The first thing I usually do when I review a TV is disable all the “advanced” features on it. With few exceptions, these features overly-enhance one area of an image while being detrimental to others. So while the Vizio E320i-B2 doesn’t have a lot of those “extra” features that other displays do, you really won’t care. It has the streaming features you want along with good picture quality in an affordable package that sets the bar for value in a 32” TV.
|Display Type:||LED LCD|
|Inputs:||2x HDMI, 1x Component, 1x Composite|
|Outputs:||HDMI ARC, Optical|
|Streaming Services:||Netflix, Hulu Plus, Vudu, Amazon Instant Video, M Go|
|Display Size:||28.58” x 18.65” x 6.83”|
|Display Weight:||11.46 lbs.|
|Review Date:||March 1, 2014|
|Price:||Out of stock|
Design and Specs
The first new display from Vizio that I have for review this year is the E320i-B2. A 720p, 32” LCD TV with a full suite of SmartTV features, it is well suited for a secondary TV or as a primary TV in a smaller space. It has a 60Hz refresh rate, dual HDMI inputs, and built-in Wi-Fi and Ethernet. It also includes the Calibrated and Calibrated Dark presets that are found on the M-series Vizio TVs.
The B320i-B2 is a bit thick compared to the slimmest LCD TVs, but is still pretty trim at only 2.6” deep. The bezel around the screen is smaller than previous models at 10mm thick and is a glossy black plastic. Despite the plastic, I do not see many fingerprints showing up on the edge to distract me while I watch anything. If you wish to wall mount the E320i-B2, there are VESA mounting holes on the back, or you can use the included stand. The app selection from Vizio includes the major choices with Netflix, Hulu Plus, and Amazon Instant Video, but not many beyond those major ones.
Setting It Up
The E320i-B2 has one of the easiest stands to set up that I’ve seen to date. It has a single captive screw in the base to connect it to the integrated stand that takes two minutes to assemble. Anyone could manage to open the box and get the Vizio on the stand and turned on in 5 minutes or less.
The initial setup takes you through your Internet settings, time zone, and so on. Once you have it configured, you can choose from a variety of picture modes, including two calibrated presets. If you pick Calibrated or Calibrated Dark the only things you need to configure in the main picture menu is the brightness, contrast and sharpness. Set the white balance to be Normal and you have a very accurate, nice image.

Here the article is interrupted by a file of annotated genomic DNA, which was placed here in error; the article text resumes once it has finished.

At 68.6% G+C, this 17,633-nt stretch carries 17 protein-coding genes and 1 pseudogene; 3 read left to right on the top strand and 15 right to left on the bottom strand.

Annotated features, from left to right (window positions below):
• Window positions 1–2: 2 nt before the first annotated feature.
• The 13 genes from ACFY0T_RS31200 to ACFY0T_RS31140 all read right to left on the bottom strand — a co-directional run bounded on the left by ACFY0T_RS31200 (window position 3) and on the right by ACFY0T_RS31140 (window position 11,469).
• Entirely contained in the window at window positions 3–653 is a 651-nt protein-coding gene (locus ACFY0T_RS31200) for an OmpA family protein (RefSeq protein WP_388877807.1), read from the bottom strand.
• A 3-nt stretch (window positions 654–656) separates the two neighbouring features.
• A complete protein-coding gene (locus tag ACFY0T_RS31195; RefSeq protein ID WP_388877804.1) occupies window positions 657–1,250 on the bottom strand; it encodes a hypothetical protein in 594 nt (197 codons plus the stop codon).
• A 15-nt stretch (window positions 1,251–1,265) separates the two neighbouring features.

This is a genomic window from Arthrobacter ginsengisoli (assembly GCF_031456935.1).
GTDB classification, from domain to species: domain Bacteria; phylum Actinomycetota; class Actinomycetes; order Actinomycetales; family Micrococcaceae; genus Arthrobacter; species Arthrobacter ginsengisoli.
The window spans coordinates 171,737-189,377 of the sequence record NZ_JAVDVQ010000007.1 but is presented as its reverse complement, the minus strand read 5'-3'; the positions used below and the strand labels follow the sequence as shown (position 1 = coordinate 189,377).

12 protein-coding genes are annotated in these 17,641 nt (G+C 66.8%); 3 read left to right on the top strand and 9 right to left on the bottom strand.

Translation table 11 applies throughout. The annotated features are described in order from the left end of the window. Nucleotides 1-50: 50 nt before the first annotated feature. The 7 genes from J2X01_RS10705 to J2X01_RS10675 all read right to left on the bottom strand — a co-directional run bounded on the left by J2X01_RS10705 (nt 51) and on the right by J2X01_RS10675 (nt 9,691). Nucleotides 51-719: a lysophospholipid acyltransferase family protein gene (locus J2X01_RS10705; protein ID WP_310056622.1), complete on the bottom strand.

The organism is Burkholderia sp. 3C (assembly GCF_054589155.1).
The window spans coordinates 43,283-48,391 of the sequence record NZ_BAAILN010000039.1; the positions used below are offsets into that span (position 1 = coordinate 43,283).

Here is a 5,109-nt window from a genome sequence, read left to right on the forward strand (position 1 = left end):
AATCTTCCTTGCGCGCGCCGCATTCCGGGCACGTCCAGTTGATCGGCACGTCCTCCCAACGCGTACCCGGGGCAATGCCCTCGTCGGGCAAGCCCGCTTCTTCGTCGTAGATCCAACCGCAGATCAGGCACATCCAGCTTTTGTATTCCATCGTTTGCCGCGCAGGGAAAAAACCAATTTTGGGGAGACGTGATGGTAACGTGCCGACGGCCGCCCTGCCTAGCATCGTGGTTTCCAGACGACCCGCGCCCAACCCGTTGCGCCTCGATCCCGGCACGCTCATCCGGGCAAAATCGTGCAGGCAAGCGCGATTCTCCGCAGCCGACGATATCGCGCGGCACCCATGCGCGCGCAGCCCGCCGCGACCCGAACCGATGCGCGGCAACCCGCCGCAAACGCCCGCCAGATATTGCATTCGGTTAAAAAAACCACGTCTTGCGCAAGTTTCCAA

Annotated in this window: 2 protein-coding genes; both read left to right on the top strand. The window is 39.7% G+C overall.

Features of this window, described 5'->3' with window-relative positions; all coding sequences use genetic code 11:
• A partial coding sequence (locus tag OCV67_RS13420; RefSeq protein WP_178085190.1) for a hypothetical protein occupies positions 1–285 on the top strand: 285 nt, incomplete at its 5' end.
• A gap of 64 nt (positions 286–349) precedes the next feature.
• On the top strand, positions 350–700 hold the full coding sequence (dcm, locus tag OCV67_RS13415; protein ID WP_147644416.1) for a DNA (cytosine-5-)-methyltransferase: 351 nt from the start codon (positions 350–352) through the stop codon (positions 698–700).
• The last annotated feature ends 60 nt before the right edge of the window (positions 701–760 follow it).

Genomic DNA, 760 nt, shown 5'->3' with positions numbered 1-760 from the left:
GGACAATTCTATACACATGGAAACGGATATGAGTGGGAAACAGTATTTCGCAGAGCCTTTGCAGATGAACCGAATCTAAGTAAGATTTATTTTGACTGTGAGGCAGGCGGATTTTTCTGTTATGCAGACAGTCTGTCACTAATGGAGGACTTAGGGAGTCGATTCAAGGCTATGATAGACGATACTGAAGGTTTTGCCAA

Configuring the apps in the SmartTV content is done the same way it is on other TVs; some apps are done through the TV and some are done through a website. I still think this is the one area that vendors get it wrong, as I’d love to see a single website to register all of these services, but that blame likely goes to Netflix and the other service providers.
Good Picture, Great Value
The overall picture quality of the Vizio E320i-B2 is very good for the price– the colors are accurate and the grayscale is neutral. Aside from the sharpness being set too high, most of the default settings are very good for a 32” TV. The full calibration details can be found on Page 2 of this review. The main issue with the picture quality is motion blur from the 60 Hz refresh rate, but any 60 Hz LCD is going to suffer from this (though some use backlight tricks to reduce it). Fast moving content is a bit of a mess, though movies are better than sports.
The selection of Apps includes the major ones but is light when it comes to music. Netflix, Amazon Instant Video, Hulu Plus, Vudu and M Go are all present but there is no music beyond iHeartRadio or Pandora. The interface for the Apps shows a bit of the transition for Vizio as well. Netflix runs nicely and full screen, but Amazon Instant Video is stuck in a sidebar that makes it harder to navigate. This works for some of the other Apps that you might want to take up the side of the screen, like the Weather one, but not great for browsing movies.
Apps are a bit slow to respond. I often press the Netflix button on the remote 2-3 times to make sure I pressed it as it takes a while for the app to load. Once the app loads I found movie playback to be good and just like on any other streaming device. It isn’t as easy to use as a Roku box, but for an affordable 32” TV it certainly does a good job I think.
While the E320i-B2 has a rear array LED lighting system, it does not support local dimming. The feature you can enable to provide better black levels is called Backlight Control. With this implemented, the entire backlight dims on dark scenes and gets brighter on light scenes. When you quickly transition from a bright outdoor scene to a dark indoor scene you can see the dimming in action which isn’t great, but I rarely noticed this so I left this feature enabled. Stepping up to the 40” E400i-B2 would give you a local dimming array that should work much better if the Backlight Control on the E320i-B2 is not sufficient.
The 2013 32” E-series Vizio was the best value in small TVs, and the 2014 model looks to be taking over that distinction. The picture is very good out of the box and needs no adjustments beyond the basics. The selection of apps is not huge but it includes the main ones that most people use. Combining both of these at this price point provides a 32” SmartTV that will serve many people well.
|Pros:||Accurate image out of the box, good selection of apps|
|Cons:||Motion blur is evident, slow interface|
|Summary:||The Vizio E320i-B2 is a well performing, high value 32" SmartTV|